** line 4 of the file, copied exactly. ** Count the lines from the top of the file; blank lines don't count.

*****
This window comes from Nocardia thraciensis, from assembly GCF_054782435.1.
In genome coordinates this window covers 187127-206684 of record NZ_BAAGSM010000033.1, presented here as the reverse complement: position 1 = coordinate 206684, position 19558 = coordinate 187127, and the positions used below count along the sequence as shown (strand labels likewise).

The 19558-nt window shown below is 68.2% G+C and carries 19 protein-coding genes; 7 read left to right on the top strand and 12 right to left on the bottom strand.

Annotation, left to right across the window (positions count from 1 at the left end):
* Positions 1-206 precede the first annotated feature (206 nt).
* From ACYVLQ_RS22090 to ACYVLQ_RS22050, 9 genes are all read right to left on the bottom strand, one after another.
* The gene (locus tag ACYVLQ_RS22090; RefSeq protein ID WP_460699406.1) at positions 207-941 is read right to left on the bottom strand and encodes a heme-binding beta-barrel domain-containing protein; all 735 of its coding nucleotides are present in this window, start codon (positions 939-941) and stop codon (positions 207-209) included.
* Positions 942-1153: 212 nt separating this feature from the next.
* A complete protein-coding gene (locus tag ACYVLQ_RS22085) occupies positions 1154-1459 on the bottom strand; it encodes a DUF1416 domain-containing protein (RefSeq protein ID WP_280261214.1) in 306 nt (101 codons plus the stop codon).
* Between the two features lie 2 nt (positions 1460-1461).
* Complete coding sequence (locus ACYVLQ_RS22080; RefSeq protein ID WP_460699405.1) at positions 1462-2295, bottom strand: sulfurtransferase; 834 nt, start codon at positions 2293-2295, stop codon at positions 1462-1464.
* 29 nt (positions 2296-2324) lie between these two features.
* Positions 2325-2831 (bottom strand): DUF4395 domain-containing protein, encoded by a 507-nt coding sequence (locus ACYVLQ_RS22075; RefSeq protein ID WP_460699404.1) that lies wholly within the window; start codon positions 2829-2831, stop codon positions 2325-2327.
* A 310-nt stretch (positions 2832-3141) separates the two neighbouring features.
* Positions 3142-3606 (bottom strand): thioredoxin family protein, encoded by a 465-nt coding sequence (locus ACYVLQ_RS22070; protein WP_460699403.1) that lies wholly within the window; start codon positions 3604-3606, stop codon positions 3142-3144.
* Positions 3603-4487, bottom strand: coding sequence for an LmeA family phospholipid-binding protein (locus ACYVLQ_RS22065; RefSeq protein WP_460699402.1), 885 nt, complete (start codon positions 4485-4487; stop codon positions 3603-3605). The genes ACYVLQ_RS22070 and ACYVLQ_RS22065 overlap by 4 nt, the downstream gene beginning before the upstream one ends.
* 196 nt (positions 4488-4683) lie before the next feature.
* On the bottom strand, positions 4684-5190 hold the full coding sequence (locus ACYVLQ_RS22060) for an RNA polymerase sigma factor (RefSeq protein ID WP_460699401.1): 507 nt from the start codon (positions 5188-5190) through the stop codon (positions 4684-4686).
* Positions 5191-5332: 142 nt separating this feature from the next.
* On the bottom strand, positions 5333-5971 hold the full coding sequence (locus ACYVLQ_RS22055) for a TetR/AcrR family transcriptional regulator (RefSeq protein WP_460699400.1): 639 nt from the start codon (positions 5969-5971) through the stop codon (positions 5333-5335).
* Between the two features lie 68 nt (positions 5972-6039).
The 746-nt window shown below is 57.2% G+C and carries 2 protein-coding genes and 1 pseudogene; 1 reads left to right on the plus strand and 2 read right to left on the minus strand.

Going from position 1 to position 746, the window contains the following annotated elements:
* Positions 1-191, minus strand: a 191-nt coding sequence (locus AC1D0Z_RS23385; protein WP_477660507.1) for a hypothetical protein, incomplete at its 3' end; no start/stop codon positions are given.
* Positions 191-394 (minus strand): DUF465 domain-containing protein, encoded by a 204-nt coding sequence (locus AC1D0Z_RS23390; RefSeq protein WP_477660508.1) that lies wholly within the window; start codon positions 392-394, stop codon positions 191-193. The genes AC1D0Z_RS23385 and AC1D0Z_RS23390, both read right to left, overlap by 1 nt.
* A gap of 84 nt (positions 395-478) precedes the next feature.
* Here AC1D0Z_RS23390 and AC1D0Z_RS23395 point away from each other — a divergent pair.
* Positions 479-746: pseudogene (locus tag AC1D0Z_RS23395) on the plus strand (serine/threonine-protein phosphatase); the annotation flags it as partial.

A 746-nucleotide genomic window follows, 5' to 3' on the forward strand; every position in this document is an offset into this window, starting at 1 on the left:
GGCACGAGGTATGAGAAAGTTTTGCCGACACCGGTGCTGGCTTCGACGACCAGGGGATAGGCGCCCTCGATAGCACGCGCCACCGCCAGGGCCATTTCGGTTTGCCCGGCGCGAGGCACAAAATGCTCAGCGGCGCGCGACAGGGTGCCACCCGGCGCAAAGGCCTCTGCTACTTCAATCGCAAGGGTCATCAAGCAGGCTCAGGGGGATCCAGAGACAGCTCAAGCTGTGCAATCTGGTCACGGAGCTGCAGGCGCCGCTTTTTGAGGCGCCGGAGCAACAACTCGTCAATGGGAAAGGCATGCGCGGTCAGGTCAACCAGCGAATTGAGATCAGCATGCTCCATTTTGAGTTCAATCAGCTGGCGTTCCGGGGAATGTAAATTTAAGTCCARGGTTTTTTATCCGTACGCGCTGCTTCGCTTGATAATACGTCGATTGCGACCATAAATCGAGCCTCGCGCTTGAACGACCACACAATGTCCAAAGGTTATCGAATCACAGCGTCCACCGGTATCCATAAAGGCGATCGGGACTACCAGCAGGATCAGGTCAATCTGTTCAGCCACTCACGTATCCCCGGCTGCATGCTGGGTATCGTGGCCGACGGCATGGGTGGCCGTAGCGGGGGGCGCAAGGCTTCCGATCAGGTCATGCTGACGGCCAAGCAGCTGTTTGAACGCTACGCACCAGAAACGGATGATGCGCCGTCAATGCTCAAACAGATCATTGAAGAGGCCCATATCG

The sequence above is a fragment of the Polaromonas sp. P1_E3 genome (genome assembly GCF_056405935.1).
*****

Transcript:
Annotation, left to right across the window (positions count from 1 at the left end):